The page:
from The Distaff

06-15 Erinna
Erinna
Greek
c. 500 B.C.

 

…From white horses with madcap bound into the deep wave you leapt: “I catch you,” I shouted, “my friend!” And you, when you were Tortoise, ran leaping through the yard of the great court.

Thus I lament, unhappy Baucis, and make deep moan for you. These traces of you, dear maid, lie still glowing in my heart: all that we once enjoyed, is embers now.

We clung to our dolls in our chambers when we were girls, playing Young Wives, without a care. And towards dawn your Mother, who allotted wool to her attendant workwomen, came and called you to help with the salted meat. Oh, what a trembling the Bogy brought us then, when we were little ones! – On its head were huge ears, and it walked on all fours, and changed from one face to another!

But when you went to a man’s bed, you forgot all that you heard from your Mother, dear Baucis, in babyhood: Aphrodite set oblivion in your heart. So I lament you, yet neglect your obsequies — my feet are not so profane as to leave the house, my eyes may not behold a body dead, nor may I moan with hair unbound, yet a blush of shame distracts me…

Unexpectations

We present this work in honor of the poet’s 90th birthday.

06-06 Dimoula
Kiki Dimoula
Greek
1931 – 2020

 

Lord what’s still not in store for us.

I’m sitting here and sitting.
It’s raining without raining
just as when a shadow
returns to us a body.

I’m sitting here and sitting.
Me here, my heart opposite
and still further away
my weary relationship with it.
So we might seem many
whenever emptiness counts us.

Empty room blowing.
I hold tight to the way
I have of being swept off.

I’ve no news of you.
Your photo stationary.
You stare as if coming
you smile as if not.
Dried flowers at one side
incessantly repeating for you
their unadulterated name semprevives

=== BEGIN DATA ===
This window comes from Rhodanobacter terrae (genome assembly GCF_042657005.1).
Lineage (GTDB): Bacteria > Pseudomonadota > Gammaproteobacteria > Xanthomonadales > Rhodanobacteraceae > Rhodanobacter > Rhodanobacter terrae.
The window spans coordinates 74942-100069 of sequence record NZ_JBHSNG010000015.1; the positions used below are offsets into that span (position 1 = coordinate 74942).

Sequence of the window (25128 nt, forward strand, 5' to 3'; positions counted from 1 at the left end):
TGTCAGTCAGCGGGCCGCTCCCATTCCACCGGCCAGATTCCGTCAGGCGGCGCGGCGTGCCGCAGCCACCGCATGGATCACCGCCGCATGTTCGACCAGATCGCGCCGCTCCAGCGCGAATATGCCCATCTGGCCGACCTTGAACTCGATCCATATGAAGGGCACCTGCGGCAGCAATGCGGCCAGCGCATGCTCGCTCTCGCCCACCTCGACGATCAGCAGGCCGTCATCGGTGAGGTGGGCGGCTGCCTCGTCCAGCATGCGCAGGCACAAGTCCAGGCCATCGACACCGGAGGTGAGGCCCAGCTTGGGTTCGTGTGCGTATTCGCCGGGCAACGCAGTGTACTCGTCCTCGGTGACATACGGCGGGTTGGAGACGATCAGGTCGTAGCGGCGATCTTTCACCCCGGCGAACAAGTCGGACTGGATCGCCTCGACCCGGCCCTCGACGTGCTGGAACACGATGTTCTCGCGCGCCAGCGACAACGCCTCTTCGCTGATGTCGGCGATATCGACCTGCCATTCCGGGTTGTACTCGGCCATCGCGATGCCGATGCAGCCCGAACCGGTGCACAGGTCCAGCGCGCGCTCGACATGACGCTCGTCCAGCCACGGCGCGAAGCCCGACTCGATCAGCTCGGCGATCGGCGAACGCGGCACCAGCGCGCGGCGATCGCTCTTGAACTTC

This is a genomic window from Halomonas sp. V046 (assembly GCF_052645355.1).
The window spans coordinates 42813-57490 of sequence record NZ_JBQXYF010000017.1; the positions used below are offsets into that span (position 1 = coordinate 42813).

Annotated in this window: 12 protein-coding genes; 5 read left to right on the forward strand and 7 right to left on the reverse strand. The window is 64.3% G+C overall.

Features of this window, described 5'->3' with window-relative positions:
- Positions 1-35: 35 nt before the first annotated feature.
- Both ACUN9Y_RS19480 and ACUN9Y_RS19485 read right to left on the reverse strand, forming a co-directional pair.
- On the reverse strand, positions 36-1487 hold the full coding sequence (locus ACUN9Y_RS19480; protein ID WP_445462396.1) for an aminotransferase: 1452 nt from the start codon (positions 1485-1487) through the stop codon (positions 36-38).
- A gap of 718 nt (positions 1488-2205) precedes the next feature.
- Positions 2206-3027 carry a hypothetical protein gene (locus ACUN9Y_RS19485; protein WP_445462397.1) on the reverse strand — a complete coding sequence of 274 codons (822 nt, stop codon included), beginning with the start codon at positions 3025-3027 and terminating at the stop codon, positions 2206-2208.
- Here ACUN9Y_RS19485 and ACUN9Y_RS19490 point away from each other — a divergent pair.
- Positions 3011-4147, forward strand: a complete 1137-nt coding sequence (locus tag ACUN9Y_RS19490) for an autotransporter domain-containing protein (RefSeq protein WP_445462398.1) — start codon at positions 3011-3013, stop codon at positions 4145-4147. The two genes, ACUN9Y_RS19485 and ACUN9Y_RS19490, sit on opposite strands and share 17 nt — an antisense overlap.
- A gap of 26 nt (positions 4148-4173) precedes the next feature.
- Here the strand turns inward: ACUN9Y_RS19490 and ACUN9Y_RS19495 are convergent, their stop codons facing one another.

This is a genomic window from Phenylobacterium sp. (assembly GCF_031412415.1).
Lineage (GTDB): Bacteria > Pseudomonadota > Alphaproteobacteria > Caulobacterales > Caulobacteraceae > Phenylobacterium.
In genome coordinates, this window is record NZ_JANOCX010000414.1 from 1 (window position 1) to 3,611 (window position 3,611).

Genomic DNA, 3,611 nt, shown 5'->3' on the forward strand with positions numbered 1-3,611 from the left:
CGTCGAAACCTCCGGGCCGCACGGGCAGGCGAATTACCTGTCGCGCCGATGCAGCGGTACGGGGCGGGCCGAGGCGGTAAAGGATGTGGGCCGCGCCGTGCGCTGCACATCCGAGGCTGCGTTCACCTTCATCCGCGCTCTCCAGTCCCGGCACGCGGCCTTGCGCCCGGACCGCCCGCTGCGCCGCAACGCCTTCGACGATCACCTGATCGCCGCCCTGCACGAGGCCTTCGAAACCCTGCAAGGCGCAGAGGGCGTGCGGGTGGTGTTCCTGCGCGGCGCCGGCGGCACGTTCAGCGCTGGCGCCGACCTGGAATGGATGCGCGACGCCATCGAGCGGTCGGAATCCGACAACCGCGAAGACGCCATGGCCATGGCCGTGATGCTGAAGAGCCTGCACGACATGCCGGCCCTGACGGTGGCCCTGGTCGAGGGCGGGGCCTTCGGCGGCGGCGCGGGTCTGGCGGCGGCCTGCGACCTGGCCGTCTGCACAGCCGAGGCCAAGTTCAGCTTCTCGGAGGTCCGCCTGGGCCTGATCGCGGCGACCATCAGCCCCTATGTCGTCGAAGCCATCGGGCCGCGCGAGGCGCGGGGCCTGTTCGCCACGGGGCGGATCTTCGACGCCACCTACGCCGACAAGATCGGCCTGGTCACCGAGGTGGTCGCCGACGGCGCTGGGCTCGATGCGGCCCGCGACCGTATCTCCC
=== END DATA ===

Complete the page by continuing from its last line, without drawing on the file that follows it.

semprevives—eternal, eternal
in case you forget what you’re not.

I’m asked by time
how I want it to pass
exactly how I pronounce myself
as edging or ageing.
Foolishness.
No end is ever articulate.

I’ve no news of you.
Your photo stationary.
Just as it rains without raining.

Just as a shadow returns to me a body.
And just as we’ll meet one day
up there.
In some lush sparseness
with shady unexpectations
and evergreen rotations.
As interpreter of the intense
silence that we’ll feel
—developed form of the intense
intoxication caused by a meeting
down here—will come a void.

And we’ll be enraptured then
by a passionate unrecognition
—developed form of the embrace
employed by a meeting down here.
Yes we’ll meet. Breathing fine, concealed
form attraction. In a downpour
of heavy lack of gravity. Perhaps on one
of infinity’s trips to ad infinitum;
at the ceremony for loss awards to the known
for its great contribution to the unknown;
guests at destination’s starlight,
at cessation’s galas on behalf of dissolving
causes and the skies’ farewell
importances once great.
Expect that this company of distances
will be somewhat downcast, cheerless
even if non-existence finds cheer from nothing.
Perhaps because the soul of the party will be absent.
The flesh.

I call to the ash
to disarm me.
I call upon the ash
by its code name: Everything.

You’ll meet regularly I imagine
you and the death of that dream.
The last-born dream.
Of all I had the best-behaved.
Clear-headed, gentle, understanding.
Not of course so dreamy
but neither worthless or mean,
no toady to all and sundry.
A very thrifty dream,
in intensity and errors.
Of the dreams I raised
my most loving: so I’d not
grow old alone.

You’ll meet regularly I imagine
you and its death.
Give it my regards, tell it to come
too without fail when we meet
there, at the loss awards ceremony.

Love me as long as you don’t live.
Yes yes the impossible’s enough for me.
Once I was loved by that.
Love me as long as you don’t live.
For I’ve no news of you.
And heaven forbid that the absurd
should show no signs of life.

Of Happiness to Mortal Man

Bacchylides
Greek
c. 518 BC – c. 451 BC

 

Of happiness to mortal man
One is the road, and one the goal
To keep unburthen’d, all he can,
From loads of care the tranquil soul.
But whoso toileth night and day,
Nor day nor night permits sweet rest.
To steal him from himself away,
Or still the fever of his breast,
Nought will it profit, though he bear
On gloomy brow the stamp of care.

Marina of the Rocks

We present this work in honor of the 25th anniversary of the poet’s death.

Oddyseas Elytis
Greek
1911 – 1996

 

You have a taste of tempest on your lips—But where did you wander
All day long in the hard reverie of stone and sea?
An eagle-bearing wind stripped the hills
Stripped your longing to the bone
And the pupils of your eyes received the message of chimera
Spotting memory with foam!
Where is the familiar slope of short September
On the red earth where you played, looking down
At the broad rows of the other girls
The corners where your friends left armfuls of rosemary.

But where did you wander